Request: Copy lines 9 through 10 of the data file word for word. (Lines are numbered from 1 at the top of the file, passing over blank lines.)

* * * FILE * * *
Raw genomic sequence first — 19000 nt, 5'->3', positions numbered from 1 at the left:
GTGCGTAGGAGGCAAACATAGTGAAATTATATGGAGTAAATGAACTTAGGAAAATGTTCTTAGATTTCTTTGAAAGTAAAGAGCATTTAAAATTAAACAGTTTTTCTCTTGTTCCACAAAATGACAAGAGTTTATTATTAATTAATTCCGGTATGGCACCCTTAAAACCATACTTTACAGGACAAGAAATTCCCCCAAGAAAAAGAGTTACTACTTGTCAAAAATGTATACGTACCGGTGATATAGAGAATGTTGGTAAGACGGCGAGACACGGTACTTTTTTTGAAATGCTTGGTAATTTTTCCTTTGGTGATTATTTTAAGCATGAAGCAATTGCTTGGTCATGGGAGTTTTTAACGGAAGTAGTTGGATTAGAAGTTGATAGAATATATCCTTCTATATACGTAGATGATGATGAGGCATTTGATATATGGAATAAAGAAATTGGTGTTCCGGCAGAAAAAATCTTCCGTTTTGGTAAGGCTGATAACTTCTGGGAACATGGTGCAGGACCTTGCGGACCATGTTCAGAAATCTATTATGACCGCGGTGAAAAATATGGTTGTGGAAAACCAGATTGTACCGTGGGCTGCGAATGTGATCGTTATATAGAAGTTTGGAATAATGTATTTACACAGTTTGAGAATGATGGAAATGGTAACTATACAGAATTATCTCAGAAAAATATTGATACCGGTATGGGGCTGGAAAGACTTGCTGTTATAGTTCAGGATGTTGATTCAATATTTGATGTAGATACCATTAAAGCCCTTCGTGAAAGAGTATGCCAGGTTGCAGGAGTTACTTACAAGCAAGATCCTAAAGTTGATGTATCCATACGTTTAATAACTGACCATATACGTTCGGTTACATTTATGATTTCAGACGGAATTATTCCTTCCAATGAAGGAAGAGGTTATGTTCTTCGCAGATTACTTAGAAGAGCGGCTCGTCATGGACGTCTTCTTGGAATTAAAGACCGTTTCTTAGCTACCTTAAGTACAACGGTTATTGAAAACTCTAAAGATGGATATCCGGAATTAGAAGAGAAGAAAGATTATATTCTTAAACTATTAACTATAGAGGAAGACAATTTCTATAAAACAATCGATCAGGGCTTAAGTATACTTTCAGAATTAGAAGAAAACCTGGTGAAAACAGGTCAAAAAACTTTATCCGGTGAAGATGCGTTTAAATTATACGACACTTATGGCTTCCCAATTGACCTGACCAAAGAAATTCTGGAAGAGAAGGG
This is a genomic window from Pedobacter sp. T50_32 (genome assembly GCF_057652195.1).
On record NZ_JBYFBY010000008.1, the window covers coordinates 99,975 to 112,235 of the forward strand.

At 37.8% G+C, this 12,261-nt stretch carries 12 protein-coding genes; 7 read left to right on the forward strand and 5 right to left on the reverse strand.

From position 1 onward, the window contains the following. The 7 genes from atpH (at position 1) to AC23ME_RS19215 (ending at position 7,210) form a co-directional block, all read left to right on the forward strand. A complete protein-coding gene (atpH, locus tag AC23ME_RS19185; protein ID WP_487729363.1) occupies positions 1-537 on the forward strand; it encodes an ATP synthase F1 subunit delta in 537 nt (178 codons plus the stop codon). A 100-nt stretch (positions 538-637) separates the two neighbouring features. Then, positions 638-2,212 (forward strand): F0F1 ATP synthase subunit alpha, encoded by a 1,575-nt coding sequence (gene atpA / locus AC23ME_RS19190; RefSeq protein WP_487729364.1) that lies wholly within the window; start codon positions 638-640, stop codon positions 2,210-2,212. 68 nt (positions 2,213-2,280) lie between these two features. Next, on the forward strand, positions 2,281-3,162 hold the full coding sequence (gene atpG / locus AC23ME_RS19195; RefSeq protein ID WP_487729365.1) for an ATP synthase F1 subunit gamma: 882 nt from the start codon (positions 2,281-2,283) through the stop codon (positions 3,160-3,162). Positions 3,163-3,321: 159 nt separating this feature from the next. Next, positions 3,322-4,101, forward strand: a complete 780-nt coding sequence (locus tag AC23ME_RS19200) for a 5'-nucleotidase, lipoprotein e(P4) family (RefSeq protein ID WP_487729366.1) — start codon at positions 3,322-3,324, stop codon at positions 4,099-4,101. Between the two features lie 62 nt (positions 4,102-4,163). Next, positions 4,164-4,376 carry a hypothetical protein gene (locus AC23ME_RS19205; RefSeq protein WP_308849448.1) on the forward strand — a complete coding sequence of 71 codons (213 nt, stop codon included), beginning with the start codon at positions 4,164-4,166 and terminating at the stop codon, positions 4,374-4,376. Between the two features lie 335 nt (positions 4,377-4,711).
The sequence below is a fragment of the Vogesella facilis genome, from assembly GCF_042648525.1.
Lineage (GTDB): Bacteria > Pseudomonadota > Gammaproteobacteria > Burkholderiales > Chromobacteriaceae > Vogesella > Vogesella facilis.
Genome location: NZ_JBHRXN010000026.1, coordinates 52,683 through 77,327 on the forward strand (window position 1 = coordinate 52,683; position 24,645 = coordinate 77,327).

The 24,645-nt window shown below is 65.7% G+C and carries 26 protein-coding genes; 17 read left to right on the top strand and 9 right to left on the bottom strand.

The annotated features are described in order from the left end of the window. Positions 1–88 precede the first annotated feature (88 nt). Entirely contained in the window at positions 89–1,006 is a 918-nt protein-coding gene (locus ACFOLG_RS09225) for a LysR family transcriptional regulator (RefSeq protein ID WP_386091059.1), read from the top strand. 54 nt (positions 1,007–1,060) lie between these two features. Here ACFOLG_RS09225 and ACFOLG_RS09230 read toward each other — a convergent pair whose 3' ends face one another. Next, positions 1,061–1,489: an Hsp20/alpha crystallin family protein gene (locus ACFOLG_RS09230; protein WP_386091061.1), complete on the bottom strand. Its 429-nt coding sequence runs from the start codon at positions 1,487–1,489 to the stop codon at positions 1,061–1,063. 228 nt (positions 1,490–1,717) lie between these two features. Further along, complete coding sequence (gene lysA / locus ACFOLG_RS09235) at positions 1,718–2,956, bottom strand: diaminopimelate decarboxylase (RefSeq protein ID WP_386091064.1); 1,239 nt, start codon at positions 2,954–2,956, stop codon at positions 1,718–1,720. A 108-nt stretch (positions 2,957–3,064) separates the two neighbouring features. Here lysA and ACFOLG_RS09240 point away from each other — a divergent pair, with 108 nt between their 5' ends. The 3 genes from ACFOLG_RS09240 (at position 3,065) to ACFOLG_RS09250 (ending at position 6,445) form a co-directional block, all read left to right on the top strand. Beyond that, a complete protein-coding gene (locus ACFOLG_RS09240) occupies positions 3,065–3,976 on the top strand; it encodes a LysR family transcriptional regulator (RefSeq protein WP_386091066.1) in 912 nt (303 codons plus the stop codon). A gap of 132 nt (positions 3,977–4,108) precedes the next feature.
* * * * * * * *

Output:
Genome location: NZ_JBHRXN010000026.1, coordinates 52,683 through 77,327 on the forward strand (window position 1 = coordinate 52,683; position 24,645 = coordinate 77,327).

The 24,645-nt window shown below is 65.7% G+C and carries 26 protein-coding genes; 17 read left to right on the top strand and 9 right to left on the bottom strand.